In a very real sense, they are the mechanics of the plot. When you met with George Lucas, what did the two of you discuss? Mostly what I talked about above. And, of course, we had to talk a bit about the dark side… Q: You mentioned bringing questions from Jim Luceno into your meeting with Mr. How closely did the two of you work together on your respective books? We corresponded quite a bit. Fortunately for me, Jim is such a professional craftsman that by the time I was polishing the climax of Act One, I had a full draft of Labyrinth to work from, to minimize continuity issues.

As I said above, part of my aim here was to create a novel that would work as part of the EU as well as a companion piece to the film. A novelization is a film that has been, as it were, translated into book form; but your book, while faithful to the script of Revenge , goes beyond the mere transposition of one medium into another, which, sad to say, seems the fate of most novelizations.

I was never interested in writing novelizations. Especially not for Star Wars. I wanted it to be not just a good novelization, but a good novel. A great story on its own terms. You should remember that I started as a fanboy, many years ago; I saw A New Hope more than twenty times in the theater. I saw The Empire Strikes Back nearly thirty times. When I was writing Shatterpoint , I dropped in a little piece of my personal history, just for my own amusement: It was, appropriately, a Saturday matinee.

I was fifteen. I rode my bicycle to the theater… This is the point: They hire writers who are good and fast — and they have to be fast. And we were still working rewrites and adjustments — to smooth over changes Mr. Lucas was making in the film during editing, and to accommodate the changes he made in his line-edit of the novel — all the way to the first of this year.

Lucas himself — thinks Revenge of the Sith is important enough that the book should be as good as it can possibly be. What were Mr. The Clone Wars. Outbound Flight. Timothy Zahn. The Force Awakens.

Alan Dean Foster. John Jackson Miller. Darth Plagueis. The Cestus Deception. Steven Barnes. Clone Wars Gambit - Siege. Karen Miller. Clone Wars Gambit - Stealth. Rogue Planet. Greg Bear. Jedi Trial. Dan Cragg. Clone Wars: Wild Space. Death Star. Michael Reaves. The Approaching Storm. Medstar I - Battle Surgeons. Darth Bane - Rule of Two. Drew Karpyshyn.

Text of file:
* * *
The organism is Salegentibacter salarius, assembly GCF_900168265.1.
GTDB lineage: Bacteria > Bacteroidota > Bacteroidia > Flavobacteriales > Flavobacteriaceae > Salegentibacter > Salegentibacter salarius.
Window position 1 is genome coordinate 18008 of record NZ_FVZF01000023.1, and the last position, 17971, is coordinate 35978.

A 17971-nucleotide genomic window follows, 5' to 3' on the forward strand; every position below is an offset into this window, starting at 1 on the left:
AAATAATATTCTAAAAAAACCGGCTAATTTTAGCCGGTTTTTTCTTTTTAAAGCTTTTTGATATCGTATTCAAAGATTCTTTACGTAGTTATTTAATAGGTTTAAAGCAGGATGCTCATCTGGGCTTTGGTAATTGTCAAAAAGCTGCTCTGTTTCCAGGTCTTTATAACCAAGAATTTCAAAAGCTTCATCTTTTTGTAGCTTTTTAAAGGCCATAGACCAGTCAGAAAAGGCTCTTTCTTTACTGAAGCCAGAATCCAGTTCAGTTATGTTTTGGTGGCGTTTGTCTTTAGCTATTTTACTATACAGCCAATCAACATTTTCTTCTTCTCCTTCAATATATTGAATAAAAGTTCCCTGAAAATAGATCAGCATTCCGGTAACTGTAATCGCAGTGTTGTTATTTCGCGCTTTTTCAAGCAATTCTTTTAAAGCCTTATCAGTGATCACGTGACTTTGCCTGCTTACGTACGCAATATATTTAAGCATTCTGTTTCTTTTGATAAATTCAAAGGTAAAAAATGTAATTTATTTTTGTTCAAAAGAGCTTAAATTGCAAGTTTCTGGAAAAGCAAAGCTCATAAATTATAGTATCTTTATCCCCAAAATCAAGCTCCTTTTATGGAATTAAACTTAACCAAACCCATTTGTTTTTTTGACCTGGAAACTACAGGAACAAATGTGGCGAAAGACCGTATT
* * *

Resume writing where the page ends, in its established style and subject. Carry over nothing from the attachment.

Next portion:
Darth Bane - Path of Destruction. Lords of the Sith. Paul S. Cloak Of Deception. The Last Jedi Legends. Darth Maul Shadow Hunter.

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Dawn of the Jedi: Into the Void. Tim Lebbon. A New Dawn. Dark Disciple. Christie Golden. Coruscant Nights I - Jedi Twilight.

Revenge of the Sith: Star Wars: Episode III by Matthew Stover | Books

Heir to the Jedi. Kevin Hearne. Troy Denning. Imperial Commando: Chuck Wendig. Survivor's Quest. Claudia Gray. Leia, Princess of Alderaan.

Twilight Company. Alexander Freed. The Last Jedi: Expanded Edition Star Wars. Jason Fry. Darth Bane - Dynasty of Evil. Before the Awakening. Greg Rucka.

Life Debt. Obi-Wan undertakes a perilous mission to destroy the dreaded Separatist military leader General Grievous.

Palpatine, eager to secure even greater control, subtly influences public opinion to turn against the Jedi. And a conflicted Anakin-tormented by unspeakable visions-edges dangerously closer to the brink of a galaxy-shaping decision. It remains only for Darth Sidious, whose shadow looms ever larger, to strike the final staggering blow against the Republic.

Darth Vader. Based on the screenplay of the eagerly anticipated final film in George Lucas's epic saga, bestselling Star Wars author Matthew Stover's novel crackles with action, captures the iconic characters in all their complexity, and brings a space opera masterpiece full circle in stunning style. Star Wars: Episode III: